What do I do if it is difficult to determine when the contract will equal or exceed $600 or if there is no set contract amount?

If you are unable to determine when total payments made equal or exceed $600, you may estimate the dollar amount of the contract and check the box on the Report of Independent Contractor(s) (DE 542) that indicates "ongoing." If there is no set contract amount, you may report when the aggregate payments in a calendar year equal or exceed $600 and check the "ongoing" box.

If the cost of parts and materials is included in the contract or payments, is this cost included in determining if the $600 threshold has been met?

Yes. If either the contract amount or amount paid includes the cost of parts or materials, that cost is to be included in determining whether the service-provider has been paid $600 or more.

How do I report?

Who do I contact if I have questions?

For assistance, please call our hotline number (916) 657-0529, Monday to Friday from 8 a.m. to 5 p.m. (PST). You may also call EDD’s Taxpayer Assistance Center at (888) 745-3886, or visit your local Employment Tax Office.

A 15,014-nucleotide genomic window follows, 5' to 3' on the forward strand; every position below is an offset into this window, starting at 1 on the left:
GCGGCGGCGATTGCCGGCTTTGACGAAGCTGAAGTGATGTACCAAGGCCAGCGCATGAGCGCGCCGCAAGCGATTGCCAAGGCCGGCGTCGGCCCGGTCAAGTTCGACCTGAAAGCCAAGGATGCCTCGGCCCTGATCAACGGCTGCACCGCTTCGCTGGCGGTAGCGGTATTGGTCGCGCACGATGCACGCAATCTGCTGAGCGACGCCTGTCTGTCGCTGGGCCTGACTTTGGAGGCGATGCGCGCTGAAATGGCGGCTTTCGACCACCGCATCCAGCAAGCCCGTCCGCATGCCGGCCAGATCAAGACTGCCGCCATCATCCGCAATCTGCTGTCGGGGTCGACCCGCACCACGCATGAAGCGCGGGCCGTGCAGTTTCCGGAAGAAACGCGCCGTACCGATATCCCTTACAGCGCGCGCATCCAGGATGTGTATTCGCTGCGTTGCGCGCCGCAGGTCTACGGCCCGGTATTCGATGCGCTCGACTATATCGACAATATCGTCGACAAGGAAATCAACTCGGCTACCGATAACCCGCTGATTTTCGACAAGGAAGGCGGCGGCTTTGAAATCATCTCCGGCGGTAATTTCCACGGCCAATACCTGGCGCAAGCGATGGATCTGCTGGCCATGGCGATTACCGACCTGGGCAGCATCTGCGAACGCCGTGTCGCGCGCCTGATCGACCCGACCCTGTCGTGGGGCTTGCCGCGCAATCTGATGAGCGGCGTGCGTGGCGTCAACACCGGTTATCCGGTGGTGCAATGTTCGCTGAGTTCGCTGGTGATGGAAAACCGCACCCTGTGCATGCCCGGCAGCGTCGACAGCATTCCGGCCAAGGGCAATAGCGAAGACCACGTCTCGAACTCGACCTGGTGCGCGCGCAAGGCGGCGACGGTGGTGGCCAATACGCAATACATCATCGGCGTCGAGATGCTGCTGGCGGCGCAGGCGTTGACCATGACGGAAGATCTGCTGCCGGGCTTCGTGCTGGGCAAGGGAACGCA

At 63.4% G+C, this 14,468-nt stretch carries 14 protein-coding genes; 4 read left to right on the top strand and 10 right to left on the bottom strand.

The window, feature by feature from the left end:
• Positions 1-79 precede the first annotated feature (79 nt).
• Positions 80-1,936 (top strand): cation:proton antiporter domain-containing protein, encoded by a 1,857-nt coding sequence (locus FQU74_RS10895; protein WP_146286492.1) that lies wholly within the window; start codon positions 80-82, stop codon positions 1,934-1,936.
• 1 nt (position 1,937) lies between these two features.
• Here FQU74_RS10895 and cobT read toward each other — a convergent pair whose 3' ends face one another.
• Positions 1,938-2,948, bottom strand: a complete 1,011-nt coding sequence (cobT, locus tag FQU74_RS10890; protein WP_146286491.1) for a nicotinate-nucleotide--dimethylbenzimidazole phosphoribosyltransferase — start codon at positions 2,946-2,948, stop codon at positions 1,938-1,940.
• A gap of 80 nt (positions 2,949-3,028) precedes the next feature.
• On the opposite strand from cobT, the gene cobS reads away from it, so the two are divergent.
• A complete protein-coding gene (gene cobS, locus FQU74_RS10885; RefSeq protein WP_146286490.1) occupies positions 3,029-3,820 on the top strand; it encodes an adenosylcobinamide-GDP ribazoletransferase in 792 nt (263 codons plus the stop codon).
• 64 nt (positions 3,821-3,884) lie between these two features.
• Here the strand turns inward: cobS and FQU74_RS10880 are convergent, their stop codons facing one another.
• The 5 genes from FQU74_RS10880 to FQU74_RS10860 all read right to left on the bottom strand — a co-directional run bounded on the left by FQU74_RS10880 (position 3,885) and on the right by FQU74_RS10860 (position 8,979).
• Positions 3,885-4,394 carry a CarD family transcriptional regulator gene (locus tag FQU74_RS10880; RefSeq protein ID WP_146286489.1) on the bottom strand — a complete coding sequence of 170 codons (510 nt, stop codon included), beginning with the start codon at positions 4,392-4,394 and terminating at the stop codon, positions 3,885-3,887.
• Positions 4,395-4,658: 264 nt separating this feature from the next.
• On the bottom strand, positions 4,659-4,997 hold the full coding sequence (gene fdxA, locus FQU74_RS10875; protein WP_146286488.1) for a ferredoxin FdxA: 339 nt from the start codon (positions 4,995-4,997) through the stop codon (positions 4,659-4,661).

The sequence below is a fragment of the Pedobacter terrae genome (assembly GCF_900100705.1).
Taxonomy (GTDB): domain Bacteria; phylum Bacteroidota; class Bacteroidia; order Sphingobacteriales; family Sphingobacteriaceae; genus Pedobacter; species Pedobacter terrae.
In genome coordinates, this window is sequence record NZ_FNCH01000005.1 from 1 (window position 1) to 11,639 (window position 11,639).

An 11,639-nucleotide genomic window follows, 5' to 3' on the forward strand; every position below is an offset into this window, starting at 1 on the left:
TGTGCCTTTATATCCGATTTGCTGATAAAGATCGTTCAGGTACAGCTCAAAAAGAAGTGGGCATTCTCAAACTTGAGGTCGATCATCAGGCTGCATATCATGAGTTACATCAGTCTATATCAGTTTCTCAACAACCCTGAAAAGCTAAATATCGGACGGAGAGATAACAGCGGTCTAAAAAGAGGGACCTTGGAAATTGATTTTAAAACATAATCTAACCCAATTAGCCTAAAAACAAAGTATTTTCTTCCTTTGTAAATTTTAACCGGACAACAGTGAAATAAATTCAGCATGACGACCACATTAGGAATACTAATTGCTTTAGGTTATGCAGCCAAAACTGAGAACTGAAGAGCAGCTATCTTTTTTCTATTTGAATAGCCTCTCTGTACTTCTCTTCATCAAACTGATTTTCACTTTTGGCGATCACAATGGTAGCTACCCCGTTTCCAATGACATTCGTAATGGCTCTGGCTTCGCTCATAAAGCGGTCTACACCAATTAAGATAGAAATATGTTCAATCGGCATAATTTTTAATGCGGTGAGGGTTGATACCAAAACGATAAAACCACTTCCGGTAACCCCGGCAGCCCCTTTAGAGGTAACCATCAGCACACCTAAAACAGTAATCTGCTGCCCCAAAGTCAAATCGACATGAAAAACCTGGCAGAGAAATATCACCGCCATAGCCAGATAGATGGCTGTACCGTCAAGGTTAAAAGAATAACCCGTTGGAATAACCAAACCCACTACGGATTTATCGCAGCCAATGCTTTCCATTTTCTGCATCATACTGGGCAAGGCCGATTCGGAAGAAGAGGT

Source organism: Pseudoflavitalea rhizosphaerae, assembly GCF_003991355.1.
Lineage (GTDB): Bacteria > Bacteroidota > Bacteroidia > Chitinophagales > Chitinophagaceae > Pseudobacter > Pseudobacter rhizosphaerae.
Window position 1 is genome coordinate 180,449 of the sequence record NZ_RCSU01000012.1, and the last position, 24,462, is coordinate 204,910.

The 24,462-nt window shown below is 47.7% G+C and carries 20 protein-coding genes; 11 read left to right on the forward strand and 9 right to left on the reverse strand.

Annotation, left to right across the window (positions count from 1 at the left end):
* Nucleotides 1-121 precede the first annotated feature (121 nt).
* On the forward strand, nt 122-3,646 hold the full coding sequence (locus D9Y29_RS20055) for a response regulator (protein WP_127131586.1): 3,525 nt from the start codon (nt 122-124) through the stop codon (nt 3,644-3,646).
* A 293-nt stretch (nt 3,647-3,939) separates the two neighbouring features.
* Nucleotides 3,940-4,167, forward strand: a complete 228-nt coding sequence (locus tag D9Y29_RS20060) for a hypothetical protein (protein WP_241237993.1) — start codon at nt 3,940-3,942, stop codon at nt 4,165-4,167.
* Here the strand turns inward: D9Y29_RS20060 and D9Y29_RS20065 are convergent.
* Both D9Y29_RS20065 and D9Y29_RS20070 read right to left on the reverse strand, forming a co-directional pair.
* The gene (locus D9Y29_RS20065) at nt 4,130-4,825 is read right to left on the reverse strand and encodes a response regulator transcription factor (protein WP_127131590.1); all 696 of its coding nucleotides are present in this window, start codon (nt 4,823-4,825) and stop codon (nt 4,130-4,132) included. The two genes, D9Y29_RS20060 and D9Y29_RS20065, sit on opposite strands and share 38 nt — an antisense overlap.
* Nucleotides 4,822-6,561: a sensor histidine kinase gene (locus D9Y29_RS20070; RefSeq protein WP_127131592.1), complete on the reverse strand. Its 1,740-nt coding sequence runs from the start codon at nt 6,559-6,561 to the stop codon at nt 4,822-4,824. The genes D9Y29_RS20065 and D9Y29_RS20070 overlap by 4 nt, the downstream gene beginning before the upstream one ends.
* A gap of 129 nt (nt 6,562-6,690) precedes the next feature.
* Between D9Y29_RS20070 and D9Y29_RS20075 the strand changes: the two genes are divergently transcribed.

Where do I report?

Mail:
Employment Development Department
PO Box 997350 MIC 96
Sacramento CA 95899-7350

Fax: 916-319-4410

What is the purpose of the independent contractor reporting law?

The information you provide to EDD will increase child support collection by helping to locate parents who are delinquent in their child support obligations.

What type of penalty is charged if the report is late?

The EDD may assess a penalty of $24 for each failure to comply within the required time frames or a penalty of $490 may be assessed if the failure to report independent contractor information is the result of conspiracy between the service-recipient and service-provider not to supply the required report or to supply a false or incomplete report.

Do I report independent contractors who work in another state? If my business is not in California, do I report the independent contractors?

Under California law, "service-recipients" must report "service-providers." By definition, a service-provider is an independent contractor who provides services (rather than goods) to a business or government entity; a service-recipient must meet one of these three tests:

  1. Does business in California.